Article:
Is CO2 polar or nonpolar?
The supercritical fluid commonly utilized is carbon dioxide (CO2). The state diagram of CO2 visualizes the various phases (solid, liquid, gas) depending on pressure and temperature. CO2, at 31,1°C and 73,8 bar, is in its supercritical state, in which there is no distinction between liquid and gaseous phases (as shown in the following picture).
Increasing the temperature and keeping the pressure constant (73,8 bar), CO2 remains in the supercritical state, and so happens when pressure is increased and temperature is constant (31,1°C): this individuates two rays – respectively parallel to the pressure and temperature axes – defining the zone in which CO2 is in the supercritical state; in particular, within this state, the possible combinations of pressure and temperature are shown to variate CO2 solubilizing properties.
The reasons for the choice of this supercritical solvent are of economic (CO2 is cheap), environmental (CO2 is not toxic, it does not harm the ozone layer, it does not pollute and it does not contaminate the extracts) and technical (CO2 critical conditions can be reached easily) concern. SC-CO2 assumes the characteristics of a non polar solvent and it is comparable to n-Hexane; it has the characteristic to solubilize compounds which are scarcely soluble in water due to their nature.
If essential oils are wanted, the presence of water in the matrix interferes negatively on the process, because it is extracted together with the oil, hence it is necessary to remove it in a second moment. In order to avoid this problem, vegetable matrices are usually dried before extraction, unless extracts containing also polar substances are wanted. In this case it is necessary to add other solvents (entrainers or co-solvents) directly to the matrix or to the CO2, like ethanol or water, able to extract those compounds.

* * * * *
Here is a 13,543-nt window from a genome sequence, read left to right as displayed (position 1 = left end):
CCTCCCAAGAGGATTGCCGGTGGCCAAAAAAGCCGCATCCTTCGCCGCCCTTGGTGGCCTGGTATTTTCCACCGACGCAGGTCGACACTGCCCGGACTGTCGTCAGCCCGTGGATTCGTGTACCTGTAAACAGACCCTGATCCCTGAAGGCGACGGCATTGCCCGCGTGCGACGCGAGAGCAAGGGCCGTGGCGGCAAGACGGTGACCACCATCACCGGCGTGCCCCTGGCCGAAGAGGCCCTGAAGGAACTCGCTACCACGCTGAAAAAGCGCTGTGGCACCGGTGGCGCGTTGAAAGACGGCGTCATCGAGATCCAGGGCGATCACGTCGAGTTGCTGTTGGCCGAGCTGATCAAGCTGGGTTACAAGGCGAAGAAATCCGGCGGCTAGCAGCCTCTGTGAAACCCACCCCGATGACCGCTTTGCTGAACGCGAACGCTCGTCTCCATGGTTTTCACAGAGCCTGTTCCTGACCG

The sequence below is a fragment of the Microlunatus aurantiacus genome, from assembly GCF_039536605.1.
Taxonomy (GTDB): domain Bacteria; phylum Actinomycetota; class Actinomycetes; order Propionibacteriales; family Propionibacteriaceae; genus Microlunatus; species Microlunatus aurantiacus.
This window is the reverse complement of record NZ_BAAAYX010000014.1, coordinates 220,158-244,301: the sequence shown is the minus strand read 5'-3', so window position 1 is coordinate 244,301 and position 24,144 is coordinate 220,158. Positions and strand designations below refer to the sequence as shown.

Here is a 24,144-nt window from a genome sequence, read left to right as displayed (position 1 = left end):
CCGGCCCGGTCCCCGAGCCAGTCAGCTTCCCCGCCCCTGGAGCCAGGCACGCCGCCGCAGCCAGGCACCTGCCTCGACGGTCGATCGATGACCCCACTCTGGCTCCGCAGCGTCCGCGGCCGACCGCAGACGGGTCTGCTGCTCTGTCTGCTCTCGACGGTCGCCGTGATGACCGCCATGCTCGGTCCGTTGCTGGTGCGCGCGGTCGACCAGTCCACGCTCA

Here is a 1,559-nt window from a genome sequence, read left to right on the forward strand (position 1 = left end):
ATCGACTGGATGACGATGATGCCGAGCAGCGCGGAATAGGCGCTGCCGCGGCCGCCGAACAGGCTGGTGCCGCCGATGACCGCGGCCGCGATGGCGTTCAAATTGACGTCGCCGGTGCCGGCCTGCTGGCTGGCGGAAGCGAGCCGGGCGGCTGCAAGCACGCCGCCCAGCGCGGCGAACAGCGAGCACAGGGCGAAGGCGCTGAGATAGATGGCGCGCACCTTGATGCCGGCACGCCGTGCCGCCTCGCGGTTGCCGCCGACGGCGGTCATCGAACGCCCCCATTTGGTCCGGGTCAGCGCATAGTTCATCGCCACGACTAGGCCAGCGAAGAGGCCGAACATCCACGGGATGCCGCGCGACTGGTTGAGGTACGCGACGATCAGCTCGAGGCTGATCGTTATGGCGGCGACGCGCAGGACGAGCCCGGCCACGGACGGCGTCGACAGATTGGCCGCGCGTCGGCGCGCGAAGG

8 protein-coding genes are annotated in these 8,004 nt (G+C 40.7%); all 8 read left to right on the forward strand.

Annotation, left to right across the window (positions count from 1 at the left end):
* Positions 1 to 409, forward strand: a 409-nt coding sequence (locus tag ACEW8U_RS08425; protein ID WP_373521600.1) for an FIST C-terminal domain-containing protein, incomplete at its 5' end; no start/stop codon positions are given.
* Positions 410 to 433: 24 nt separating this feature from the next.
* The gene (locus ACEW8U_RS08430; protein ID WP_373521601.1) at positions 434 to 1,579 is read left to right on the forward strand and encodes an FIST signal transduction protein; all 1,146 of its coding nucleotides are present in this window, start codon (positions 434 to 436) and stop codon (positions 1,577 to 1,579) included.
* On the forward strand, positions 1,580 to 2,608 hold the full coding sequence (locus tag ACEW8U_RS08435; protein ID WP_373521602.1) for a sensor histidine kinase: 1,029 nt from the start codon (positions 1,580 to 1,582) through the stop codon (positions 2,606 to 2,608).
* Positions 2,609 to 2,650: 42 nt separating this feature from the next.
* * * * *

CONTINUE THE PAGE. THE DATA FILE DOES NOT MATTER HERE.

CO2 is chemically inert, so isomerization, oxidation or components hydrolysis are avoided. The advantage of this technique is that at the end of the extraction, the solvent can be removed as a gas, offering the possibility to recover the extracted concentrated compounds. In the industrial processes, CO2 can be recycled minimizing its consume. This technique finds several applications such as oil extraction from seeds, caffeine extraction from coffee, nicotine extraction from tobacco, etc.; it is also very convenient at industrial level. The advantages in using supercritical CO2 are largely of a “health and safety” and environmental nature and relate to increased unease about the presence of organic solvent residues in material for human consumption. It has good solvent characteristics for non-polar and slightly polar solutes.
It has a convenient critical temperature (31ºC). This enables extractions to be carried out at comparatively low temperature (often as low as 40 or 50ºC), decreasing the risk of damage of thermolabile compounds.
Most of the volatile components, which tend to be lost in hydro-distillation, are present in the supercritical extracts. Partly because of this, extracts obtained in this way tend to have flavor and taste, which are well liked by tasty panels. Extraction of natural raw material with supercritical CO2, allows the obtaining of extracts which flavor and taste are perfectly respected and reproducible. The supercritical fluid ability to vaporize non-volatile components (at moderate temperatures) reduces the energy spent, when comparing to distillation. Once the pressure excess in the equipment prevents oxygen entry while extraction occurs, oxidation reactions don’t happen.
In chemistry, we often talk about chemicals and solvents in terms of their polarity. Some chemicals are highly polar (i.e. water) and some chemicals are highly non-polar (i.e. hexane). When describing how a particular solvent will dissolve a chemical – there is a rule of thumb that ‘like dissolves like’. Meaning, a non-polar solvent will dissolve a non-polar chemical. All fats and oils are non-polar, thus using a non-polar solvent is most appropriate.